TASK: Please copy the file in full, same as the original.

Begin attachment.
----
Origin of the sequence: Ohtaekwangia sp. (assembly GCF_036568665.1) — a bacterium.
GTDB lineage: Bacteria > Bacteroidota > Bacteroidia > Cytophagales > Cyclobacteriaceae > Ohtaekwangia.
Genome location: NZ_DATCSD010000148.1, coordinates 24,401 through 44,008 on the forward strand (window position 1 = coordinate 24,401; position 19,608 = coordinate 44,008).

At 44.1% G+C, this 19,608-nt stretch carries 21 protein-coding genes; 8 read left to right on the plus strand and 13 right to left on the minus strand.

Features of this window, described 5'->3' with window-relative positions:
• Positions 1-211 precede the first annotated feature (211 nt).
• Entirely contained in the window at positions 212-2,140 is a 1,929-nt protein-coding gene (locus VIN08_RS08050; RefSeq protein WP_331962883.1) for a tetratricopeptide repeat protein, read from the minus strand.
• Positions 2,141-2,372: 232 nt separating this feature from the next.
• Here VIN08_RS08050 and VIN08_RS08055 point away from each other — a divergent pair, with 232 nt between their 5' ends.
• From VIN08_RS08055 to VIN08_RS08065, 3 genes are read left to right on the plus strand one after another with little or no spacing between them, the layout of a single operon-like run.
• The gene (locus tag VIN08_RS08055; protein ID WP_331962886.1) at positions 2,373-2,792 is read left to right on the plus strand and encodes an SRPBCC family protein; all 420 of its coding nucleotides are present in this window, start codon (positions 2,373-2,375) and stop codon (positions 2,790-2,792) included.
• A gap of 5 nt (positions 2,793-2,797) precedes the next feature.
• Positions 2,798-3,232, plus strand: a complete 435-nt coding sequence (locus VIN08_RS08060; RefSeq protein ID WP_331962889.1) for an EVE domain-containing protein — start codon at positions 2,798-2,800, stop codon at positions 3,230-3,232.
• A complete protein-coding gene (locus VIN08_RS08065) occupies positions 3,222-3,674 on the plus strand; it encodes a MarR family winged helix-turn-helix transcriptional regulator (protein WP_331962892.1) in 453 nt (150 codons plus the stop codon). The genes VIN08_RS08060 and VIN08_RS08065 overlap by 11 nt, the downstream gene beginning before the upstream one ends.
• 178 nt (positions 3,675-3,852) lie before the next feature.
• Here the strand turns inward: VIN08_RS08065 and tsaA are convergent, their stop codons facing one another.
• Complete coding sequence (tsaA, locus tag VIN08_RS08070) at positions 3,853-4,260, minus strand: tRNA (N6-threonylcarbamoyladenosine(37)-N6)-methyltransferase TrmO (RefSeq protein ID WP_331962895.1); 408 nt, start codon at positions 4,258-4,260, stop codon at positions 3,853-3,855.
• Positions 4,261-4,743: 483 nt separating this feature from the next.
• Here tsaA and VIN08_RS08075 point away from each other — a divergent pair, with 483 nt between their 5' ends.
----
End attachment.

Origin of the sequence: Ohtaekwangia sp. (assembly GCF_036568665.1) — a bacterium.
GTDB lineage: Bacteria > Bacteroidota > Bacteroidia > Cytophagales > Cyclobacteriaceae > Ohtaekwangia.
Genome location: NZ_DATCSD010000148.1, coordinates 24,401 through 44,008 on the forward strand (window position 1 = coordinate 24,401; position 19,608 = coordinate 44,008).

At 44.1% G+C, this 19,608-nt stretch carries 21 protein-coding genes; 8 read left to right on the plus strand and 13 right to left on the minus strand.

Features of this window, described 5'->3' with window-relative positions:
• Positions 1-211 precede the first annotated feature (211 nt).
• Entirely contained in the window at positions 212-2,140 is a 1,929-nt protein-coding gene (locus VIN08_RS08050; RefSeq protein WP_331962883.1) for a tetratricopeptide repeat protein, read from the minus strand.
• Positions 2,141-2,372: 232 nt separating this feature from the next.
• Here VIN08_RS08050 and VIN08_RS08055 point away from each other — a divergent pair, with 232 nt between their 5' ends.
• From VIN08_RS08055 to VIN08_RS08065, 3 genes are read left to right on the plus strand one after another with little or no spacing between them, the layout of a single operon-like run.
• The gene (locus tag VIN08_RS08055; protein ID WP_331962886.1) at positions 2,373-2,792 is read left to right on the plus strand and encodes an SRPBCC family protein; all 420 of its coding nucleotides are present in this window, start codon (positions 2,373-2,375) and stop codon (positions 2,790-2,792) included.
• A gap of 5 nt (positions 2,793-2,797) precedes the next feature.
• Positions 2,798-3,232, plus strand: a complete 435-nt coding sequence (locus VIN08_RS08060; RefSeq protein ID WP_331962889.1) for an EVE domain-containing protein — start codon at positions 2,798-2,800, stop codon at positions 3,230-3,232.
• A complete protein-coding gene (locus VIN08_RS08065) occupies positions 3,222-3,674 on the plus strand; it encodes a MarR family winged helix-turn-helix transcriptional regulator (protein WP_331962892.1) in 453 nt (150 codons plus the stop codon). The genes VIN08_RS08060 and VIN08_RS08065 overlap by 11 nt, the downstream gene beginning before the upstream one ends.
• 178 nt (positions 3,675-3,852) lie before the next feature.
• Here the strand turns inward: VIN08_RS08065 and tsaA are convergent, their stop codons facing one another.
• Complete coding sequence (tsaA, locus tag VIN08_RS08070) at positions 3,853-4,260, minus strand: tRNA (N6-threonylcarbamoyladenosine(37)-N6)-methyltransferase TrmO (RefSeq protein ID WP_331962895.1); 408 nt, start codon at positions 4,258-4,260, stop codon at positions 3,853-3,855.
• Positions 4,261-4,743: 483 nt separating this feature from the next.
• Here tsaA and VIN08_RS08075 point away from each other — a divergent pair, with 483 nt between their 5' ends.